I want to congratulate all the Doctors who made it into New York Magazine’s Best Doctors issue. In fact, it was great to see one of our friends’ children, Dr. Scott Moerdler pictured on the main page of the article.

I’d like to particularly congratulate the 30 patients of mine who made it onto the list. I feel extremely fortunate to have so many Best Doctors as friends.

The article made me think again about what is truly “The Best”.  Is there really such a thing? I think not in the absolute. Choosing a healthcare provider is extremely complex and I know many great physicians who are not on this list.

I really believe that it depends on your personal needs, your specific goals and wants. Do you need someone with a dynamic personality and fantastic bedside manner? Do you need someone warm and fuzzy or are you content with expertise and results?

Do you have a non-routine problem?  Are you in need of a ‘super-specialist’? Are you one of the “challenging” cases that Lisa Sanders, M.D. writes about in her weekly The New York Times Magazine article that I love to read?

When I personally refer to another Doctor, I consider many issues and perhaps you should as well.

  1. Does the Doctor have specific expertise in the area in which the patient needs?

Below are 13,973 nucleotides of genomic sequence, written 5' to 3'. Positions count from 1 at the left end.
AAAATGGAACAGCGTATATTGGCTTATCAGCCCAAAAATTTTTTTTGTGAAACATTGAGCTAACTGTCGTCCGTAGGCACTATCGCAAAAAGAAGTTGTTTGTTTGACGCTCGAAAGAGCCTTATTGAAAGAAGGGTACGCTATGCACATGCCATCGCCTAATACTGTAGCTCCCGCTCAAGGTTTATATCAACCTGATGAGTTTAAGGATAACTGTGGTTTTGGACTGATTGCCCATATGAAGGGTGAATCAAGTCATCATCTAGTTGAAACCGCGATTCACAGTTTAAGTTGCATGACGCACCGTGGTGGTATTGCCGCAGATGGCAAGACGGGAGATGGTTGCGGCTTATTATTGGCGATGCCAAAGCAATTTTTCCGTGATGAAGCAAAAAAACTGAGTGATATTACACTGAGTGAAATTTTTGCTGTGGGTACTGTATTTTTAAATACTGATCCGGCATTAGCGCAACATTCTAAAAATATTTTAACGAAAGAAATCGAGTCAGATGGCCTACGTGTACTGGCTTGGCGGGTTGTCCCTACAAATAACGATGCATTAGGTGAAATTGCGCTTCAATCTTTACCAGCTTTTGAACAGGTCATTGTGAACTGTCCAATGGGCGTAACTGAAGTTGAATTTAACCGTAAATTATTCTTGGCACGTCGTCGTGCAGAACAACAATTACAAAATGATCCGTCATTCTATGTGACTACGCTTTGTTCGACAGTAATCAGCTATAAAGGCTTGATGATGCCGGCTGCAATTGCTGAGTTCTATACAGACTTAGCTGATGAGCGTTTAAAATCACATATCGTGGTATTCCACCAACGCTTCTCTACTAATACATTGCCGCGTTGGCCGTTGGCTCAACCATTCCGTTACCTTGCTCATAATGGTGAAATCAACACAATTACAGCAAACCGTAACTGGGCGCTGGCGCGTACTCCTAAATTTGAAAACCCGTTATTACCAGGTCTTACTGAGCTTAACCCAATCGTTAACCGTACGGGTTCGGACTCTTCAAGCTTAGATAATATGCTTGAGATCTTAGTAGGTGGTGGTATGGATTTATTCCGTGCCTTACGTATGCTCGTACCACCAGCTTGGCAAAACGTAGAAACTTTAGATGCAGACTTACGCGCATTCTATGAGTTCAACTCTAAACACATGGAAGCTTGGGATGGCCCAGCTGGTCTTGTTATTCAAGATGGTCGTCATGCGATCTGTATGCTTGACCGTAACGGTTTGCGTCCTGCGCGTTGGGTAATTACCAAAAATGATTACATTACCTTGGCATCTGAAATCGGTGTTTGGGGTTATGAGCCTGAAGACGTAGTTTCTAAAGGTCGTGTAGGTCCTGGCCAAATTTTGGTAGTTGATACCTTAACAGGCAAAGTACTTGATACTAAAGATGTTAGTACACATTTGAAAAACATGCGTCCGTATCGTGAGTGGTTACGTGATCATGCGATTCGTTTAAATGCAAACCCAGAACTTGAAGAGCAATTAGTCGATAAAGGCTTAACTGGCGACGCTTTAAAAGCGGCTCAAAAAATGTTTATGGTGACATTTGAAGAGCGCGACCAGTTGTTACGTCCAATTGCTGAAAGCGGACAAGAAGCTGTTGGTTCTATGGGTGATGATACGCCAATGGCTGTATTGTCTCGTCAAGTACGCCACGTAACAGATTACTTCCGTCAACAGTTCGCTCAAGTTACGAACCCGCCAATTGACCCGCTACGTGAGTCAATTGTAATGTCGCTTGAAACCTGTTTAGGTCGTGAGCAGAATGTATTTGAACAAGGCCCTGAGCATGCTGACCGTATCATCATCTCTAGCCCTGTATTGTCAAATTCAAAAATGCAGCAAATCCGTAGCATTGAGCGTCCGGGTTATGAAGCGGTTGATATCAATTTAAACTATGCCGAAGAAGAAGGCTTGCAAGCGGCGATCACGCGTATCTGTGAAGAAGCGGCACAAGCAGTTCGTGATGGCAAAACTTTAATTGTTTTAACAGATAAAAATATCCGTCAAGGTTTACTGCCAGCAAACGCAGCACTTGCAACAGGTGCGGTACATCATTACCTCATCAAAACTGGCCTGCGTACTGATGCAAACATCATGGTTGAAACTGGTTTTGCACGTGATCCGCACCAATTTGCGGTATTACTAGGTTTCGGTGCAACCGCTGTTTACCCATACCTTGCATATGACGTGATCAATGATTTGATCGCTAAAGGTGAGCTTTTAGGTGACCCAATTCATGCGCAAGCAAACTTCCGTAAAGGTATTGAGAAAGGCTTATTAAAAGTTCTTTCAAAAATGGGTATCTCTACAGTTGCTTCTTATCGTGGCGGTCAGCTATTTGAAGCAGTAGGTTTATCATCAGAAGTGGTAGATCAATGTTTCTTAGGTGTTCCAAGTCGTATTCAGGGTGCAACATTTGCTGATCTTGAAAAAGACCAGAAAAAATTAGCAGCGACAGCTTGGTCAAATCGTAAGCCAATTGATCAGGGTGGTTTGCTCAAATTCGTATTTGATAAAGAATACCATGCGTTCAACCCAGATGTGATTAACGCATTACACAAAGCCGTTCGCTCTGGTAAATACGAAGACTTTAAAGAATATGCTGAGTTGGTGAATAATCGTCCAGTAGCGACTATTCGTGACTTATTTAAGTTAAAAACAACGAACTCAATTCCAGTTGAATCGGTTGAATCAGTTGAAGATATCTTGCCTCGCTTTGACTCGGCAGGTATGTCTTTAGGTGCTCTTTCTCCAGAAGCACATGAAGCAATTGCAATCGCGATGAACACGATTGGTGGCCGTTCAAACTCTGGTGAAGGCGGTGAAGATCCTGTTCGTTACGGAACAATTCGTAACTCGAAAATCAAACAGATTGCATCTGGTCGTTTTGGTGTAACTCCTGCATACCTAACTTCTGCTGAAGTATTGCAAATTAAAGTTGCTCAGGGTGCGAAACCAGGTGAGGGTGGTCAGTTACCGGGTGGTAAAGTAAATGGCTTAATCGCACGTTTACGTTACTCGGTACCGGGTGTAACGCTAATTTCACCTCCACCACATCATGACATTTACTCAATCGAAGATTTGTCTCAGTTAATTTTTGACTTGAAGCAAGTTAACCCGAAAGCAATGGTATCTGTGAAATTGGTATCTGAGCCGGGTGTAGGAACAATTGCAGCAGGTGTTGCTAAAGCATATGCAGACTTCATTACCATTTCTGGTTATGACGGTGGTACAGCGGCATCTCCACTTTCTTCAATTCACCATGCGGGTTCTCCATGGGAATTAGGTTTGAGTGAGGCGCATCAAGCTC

2. Is the Doctor readily accessible?
  3. Does the Doctor’s personality mesh with the patients’?
  4. Is the Doctor communicative with the patient and me?
  5. Is the Doctor’s office efficient?
  6. Does the Doctor have emergency coverage?
  7. Does the Doctor use the latest technology to help diagnose, treat and communicate?
  8. Does the Doctor have a passion for what they do?
  9. Does the Doctor demand excellence from himself or herself as well as those around them?
  10. Is the Doctor’s office a reflection of their care, skill and passion?

Please excuse me, as I did not list financial considerations as a criterion for choosing a Doctor. While that is a personal decision, I believe that I’d rather sacrifice other things than my health.  Many of us have the latest smart phones and cable TV.   We take vacations and drive cars that aren’t necessarily the least expensive on the road. In short, we make value judgments all the time about how to spend our money.

There’s a saying that says: A healthy man has many worries; an unhealthy person has only ONE!

Speak Your Mind